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Published On: Fri, Feb 1st, 2019

Becoming a Certified Public Accountant, or CPA

Certified Public Accountants advise clients in fiscal and financial matters. They also conduct internal and external audits to ensure that companies comply with financial reporting guidelines. There is a process to becoming a CPA. First, individuals must work as accountants, and they must have an educational background in degree in finance or accounting.

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The requirements for becoming a CPA vary state by state; however, generally, prospective CPA’s complete 150 semester hours of postsecondary study, which consists of some graduate courses. Upon meeting the education requirements, public accountants can apply for an NTS to take the certification exams. You must take and pass the four tests before over an 18-month period. After passing the exams, CPAs can maintain their certificates through continuing education courses.

Let us look at the steps required to become a certified public accountant.

Get a degree in Accounting.

Most states require prospective CPA’s to complete at least 150 course hours in order to be eligible to obtain a license. Bachelors programs generally fulfill 120 credit hours, and so for the addition 30 hours needed, some schools offer the option of a bachelor’s and master’s program for five years in accounting, or, students can take post-graduate classes. Courses generally begin with the essential topics in accounting theory and progress to cover more complex topics, such as cost accounting.

Consider a graduate degree.

Another option to consider is completing a graduate program in accounting. Typically, a graduate degree is not required to become a certified public accountant, but for students who have only completed a traditional 4-year bachelor’s degree program, a graduate degree can help them meet the credit hour requirements for becoming a certified public accountant. Additionally, the knowledge you gain from a graduate in accounting will be of utmost importance as you progress into your career. Alternatives include a Master of Arts in Accounting, a Master of Science in Accounting, or a Master in Business Administration where you can specialize in Accounting. Although the courses vary according to the chosen program, most courses cover advanced topics from tax planning to financial controls.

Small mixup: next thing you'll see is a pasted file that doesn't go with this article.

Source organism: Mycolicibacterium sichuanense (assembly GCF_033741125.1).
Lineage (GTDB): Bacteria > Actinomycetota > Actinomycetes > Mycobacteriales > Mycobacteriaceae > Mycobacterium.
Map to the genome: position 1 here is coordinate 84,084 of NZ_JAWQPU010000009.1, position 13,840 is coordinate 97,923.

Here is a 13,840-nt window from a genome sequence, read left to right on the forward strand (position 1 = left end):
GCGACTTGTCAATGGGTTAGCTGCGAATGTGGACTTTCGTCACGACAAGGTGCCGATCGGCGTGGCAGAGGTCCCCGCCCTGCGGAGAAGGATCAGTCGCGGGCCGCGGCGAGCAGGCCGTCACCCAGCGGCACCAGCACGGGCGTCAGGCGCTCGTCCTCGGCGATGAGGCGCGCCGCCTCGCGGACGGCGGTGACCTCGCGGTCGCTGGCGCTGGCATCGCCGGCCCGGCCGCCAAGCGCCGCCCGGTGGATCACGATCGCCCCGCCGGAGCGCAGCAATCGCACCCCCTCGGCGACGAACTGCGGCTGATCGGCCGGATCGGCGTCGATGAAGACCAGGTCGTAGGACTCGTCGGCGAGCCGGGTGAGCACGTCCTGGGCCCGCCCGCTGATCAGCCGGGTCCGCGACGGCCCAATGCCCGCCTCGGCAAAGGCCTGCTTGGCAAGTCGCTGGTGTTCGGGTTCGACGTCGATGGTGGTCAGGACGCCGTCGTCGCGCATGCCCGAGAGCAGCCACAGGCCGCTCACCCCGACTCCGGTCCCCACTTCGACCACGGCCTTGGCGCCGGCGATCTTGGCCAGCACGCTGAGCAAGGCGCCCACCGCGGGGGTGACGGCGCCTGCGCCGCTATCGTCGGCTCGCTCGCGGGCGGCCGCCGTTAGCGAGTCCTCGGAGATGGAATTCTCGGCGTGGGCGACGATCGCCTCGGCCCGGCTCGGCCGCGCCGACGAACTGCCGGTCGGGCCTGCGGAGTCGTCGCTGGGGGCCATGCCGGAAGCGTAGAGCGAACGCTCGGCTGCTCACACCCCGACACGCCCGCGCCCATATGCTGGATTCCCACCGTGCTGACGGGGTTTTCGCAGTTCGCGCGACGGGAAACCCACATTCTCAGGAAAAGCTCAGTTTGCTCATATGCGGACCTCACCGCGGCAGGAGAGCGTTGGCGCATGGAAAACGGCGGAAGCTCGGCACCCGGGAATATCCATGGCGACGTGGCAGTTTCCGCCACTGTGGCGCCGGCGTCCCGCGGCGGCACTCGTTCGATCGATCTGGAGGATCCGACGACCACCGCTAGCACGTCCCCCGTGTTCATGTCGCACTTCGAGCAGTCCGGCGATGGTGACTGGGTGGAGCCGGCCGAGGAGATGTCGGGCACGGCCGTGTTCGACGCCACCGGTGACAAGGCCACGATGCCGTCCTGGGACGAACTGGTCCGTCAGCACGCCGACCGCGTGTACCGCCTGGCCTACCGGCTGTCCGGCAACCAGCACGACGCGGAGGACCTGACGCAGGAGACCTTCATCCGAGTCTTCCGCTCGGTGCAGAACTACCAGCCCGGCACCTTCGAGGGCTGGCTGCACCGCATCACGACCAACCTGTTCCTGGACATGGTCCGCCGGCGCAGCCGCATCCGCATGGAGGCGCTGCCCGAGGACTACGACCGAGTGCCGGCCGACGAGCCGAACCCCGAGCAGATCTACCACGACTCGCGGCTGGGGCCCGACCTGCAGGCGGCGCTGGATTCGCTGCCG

Work in the field.

Before becoming a CPA, you must obtain experience in the field. State boards generally require accountants to complete at least two years of work experience. Prospective CPA’s can choose to work within public and private accounting firms or in an accounting department of any kind. Duties can range from the verification of financial documents to the preparation of tax returns and may include the implementation of economic measures to reduce mismanagement of products and services.

Take CPA Exams

Once the requirements of education and work experience are met, the fourth step is to take the four CPA exams. The American Institute of Certified Public Accountants (AICPA) has developed four exams that must be completed and passed to obtain the CPA certificate.

After passing the first section, you are required to complete your CPA prep and finish the remaining 3 sections before the end of the 18-month period. Students that pass all tests within the allocated time are licensed and become legal accountants.

Continuing education

Your last step is to participate in continuing education. For you to comply with laws and practices, most states require CPA mandates to renew their licenses. In order to do so, CPA’s must take continuing education courses. Some states require CPA’s to take courses on ethics as well.

Author: Eliza Morrison

 

 

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- Outside contributors to the Dispatch are always welcome to offer their unique voices, contradictory opinions or presentation of information not included on the site.

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